A cover letter to accompany your resume is important. So what should you include in this letter, how should it be structured, and how do you make a lasting impression? The following section gives you important advice and layout tips, as well as information about online, and unsolicited applications.
Decide on your message
When writing a cover letter, you shouldn’t just start writing, nor should you stare for hours at a blank document. The first step you should take is to decide exactly what it is you want to say. What message are you trying to get across? Whatever you do, you have to answer the following three questions: why do you want to work for this company, why are you interested in this position, and what makes you suitable for the job?
Draw attention to yourself
The goal of this letter is to catch the recruiter’s attention, so you should start with a strong introduction. An original opening sentence that flows well and arouses your reader’s curiosity will really get your foot in the door. A good introduction invites the recruiter to read on and makes them curious about the person who wrote the letter. A strong opening line often requires creativity and a great deal of thought about what will stick in the reader’s mind. You could try opening with a personal anecdote, a reference to a previous encounter or current events.
Once you have caught their attention, you need to arouse their interest. How do you do this? Firstly, put yourself in the shoes of the recruiter or client and imagine the sort of person they are looking for. It’s not about why you want the job, it’s about what you can do for the business. To do this, take a look at the job description given for the vacancy and check the company’s website. Find out what they are looking for and consider how you fit this profile. Explain why you are suitable for the job and what motivates you about it. The cover letter gives you plenty of opportunity to get this message across.
Select relevant experience
The chances are that not all of your professional experience is relevant to this function. You should pick the most important experience you have and leave out any unrelated side-line activities. The employer will be able to find these in your resume anyway. What is relevant to the cover letter varies for each individual application. Just like your resume, your cover letter has to suit the occasion.
Give concrete examples
The best way to prove your suitability is by giving specific examples. Think of all the relevant competencies you possess and describe situations in which you demonstrated them. To find examples, think back to your studies, your extra-curricular activities, or your previous jobs. Try to avoid using the exact terms used in the job description. For example, if the vacancy asks for a ‘team player’, then tell them how you enjoy working with others and how you frequently worked in teams in a previous job.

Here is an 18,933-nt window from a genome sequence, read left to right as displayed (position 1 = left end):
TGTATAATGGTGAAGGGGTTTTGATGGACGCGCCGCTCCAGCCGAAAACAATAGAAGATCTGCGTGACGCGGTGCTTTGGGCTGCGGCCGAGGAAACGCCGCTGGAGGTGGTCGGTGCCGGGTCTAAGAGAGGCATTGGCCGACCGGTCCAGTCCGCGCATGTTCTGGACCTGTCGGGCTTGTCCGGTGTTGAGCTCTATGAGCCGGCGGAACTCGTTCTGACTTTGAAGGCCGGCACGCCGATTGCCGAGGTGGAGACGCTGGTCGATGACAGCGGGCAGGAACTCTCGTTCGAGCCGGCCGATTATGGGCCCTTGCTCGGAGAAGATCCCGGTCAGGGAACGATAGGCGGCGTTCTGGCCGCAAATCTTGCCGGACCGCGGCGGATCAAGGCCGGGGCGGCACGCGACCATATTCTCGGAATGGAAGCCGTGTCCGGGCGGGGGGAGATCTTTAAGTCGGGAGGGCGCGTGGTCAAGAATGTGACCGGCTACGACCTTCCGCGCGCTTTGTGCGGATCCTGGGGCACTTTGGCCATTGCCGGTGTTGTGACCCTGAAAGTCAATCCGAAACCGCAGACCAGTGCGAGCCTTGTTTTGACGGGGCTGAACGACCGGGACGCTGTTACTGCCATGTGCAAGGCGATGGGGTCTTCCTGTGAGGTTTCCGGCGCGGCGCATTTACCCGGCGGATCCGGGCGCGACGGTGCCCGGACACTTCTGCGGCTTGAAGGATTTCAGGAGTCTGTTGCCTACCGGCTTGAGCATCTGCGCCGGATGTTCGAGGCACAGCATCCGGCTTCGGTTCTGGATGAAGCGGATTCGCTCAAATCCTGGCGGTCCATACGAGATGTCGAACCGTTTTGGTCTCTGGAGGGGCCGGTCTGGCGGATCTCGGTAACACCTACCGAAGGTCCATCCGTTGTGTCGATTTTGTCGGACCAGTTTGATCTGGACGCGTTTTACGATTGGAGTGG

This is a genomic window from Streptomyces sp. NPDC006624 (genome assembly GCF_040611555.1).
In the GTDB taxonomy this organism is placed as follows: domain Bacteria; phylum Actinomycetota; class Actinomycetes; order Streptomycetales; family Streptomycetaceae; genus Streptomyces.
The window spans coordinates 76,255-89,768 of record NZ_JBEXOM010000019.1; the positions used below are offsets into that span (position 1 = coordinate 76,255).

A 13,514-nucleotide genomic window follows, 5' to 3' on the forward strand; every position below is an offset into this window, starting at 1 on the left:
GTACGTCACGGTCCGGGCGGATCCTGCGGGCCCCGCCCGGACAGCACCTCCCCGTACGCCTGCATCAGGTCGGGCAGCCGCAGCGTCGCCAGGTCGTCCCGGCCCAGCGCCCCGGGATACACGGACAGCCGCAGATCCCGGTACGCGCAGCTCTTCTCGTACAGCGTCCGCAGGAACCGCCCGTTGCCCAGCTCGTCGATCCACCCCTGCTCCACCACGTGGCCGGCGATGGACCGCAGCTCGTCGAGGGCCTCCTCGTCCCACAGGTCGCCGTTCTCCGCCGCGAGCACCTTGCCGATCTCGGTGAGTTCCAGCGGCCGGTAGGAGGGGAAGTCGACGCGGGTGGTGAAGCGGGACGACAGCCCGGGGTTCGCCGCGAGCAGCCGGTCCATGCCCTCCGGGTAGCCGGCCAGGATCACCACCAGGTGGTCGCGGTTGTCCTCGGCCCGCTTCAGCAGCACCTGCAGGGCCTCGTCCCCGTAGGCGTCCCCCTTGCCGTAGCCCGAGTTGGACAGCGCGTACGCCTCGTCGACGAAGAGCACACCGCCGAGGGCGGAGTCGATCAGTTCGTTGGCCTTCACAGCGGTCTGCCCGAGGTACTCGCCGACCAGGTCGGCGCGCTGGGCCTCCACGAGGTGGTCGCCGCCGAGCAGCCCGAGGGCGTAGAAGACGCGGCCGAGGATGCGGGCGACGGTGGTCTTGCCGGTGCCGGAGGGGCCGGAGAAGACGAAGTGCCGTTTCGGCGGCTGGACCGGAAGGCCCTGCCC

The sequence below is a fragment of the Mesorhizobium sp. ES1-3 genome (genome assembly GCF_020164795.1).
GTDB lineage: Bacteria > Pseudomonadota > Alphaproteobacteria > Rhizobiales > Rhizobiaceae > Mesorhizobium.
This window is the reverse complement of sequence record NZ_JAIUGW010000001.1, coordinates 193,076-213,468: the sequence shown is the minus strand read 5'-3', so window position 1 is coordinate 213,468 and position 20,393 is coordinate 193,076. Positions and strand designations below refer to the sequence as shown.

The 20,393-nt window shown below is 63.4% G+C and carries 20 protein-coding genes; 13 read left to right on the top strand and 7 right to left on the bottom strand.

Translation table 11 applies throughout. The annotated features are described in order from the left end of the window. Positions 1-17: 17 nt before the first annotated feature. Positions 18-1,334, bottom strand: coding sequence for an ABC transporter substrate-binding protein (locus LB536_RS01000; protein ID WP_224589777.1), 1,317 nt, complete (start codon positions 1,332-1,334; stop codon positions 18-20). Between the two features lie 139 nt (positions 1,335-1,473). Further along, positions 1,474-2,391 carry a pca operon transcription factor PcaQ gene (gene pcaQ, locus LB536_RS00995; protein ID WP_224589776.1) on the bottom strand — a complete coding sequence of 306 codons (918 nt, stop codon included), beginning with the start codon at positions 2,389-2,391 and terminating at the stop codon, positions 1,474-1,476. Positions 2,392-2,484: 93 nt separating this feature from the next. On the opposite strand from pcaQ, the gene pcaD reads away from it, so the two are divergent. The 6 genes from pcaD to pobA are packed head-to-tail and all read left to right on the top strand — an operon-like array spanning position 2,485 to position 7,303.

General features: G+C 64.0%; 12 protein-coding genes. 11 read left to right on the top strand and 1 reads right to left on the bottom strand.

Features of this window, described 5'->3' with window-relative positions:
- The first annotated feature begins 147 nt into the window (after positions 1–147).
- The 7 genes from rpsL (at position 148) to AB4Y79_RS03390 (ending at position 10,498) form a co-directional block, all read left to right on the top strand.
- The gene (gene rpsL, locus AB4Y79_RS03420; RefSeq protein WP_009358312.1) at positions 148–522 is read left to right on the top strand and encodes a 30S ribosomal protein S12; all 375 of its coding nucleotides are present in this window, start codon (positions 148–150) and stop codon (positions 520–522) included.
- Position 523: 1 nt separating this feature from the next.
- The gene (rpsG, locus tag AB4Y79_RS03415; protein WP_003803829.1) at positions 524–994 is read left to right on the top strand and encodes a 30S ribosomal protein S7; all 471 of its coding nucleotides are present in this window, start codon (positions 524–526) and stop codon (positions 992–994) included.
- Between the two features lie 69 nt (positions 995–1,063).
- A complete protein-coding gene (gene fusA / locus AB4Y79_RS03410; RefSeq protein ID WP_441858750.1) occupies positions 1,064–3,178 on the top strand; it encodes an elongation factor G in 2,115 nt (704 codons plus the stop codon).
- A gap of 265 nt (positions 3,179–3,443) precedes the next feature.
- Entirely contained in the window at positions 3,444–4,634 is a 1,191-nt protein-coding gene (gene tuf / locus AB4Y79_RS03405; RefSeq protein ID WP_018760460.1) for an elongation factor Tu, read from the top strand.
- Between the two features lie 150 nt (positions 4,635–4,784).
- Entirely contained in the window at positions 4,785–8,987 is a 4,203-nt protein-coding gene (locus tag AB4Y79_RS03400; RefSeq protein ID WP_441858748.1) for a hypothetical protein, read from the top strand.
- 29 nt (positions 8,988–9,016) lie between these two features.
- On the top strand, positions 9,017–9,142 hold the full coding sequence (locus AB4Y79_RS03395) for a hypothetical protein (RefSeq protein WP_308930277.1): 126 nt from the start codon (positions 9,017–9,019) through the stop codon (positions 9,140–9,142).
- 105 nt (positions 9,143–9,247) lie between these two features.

Emphasise your motivation
Why do you want to work here? And why would you suit the company? The cover letter is the perfect moment to get this information across and provide a creative complement to the hard facts in your resume. Why exactly do you want to work for this particular company? In order to answer this question, research is often necessary. Information can be found online, for example, via the company’s website or you could ask somebody who already works there. You can then refer to this information in the cover letter. For example, if the company vision appeals to you, then tell them why. However, be specific and don’t lapse into clichés. Link yourself with the company by means of experiences, shared ideals or common characteristics. The same advice applies to why you want the job in question. Make sure you know exactly what the job entails, as only then will you be able to clearly explain your motivation. Be as specific as possible.
Go out with a bang
Your goal is to get the reader to invite you for an interview. To do this, devise a powerful closing sentence so you come across as confident and assertive. However, make sure you find the right balance: you also don’t want to sound doubtful, but you also don’t want to sound arrogant. Avoid words like ‘think’ and ‘hope’ as they reek of insecurity. Finally, avoid closing sentences that are too vague, too expectant or too formal.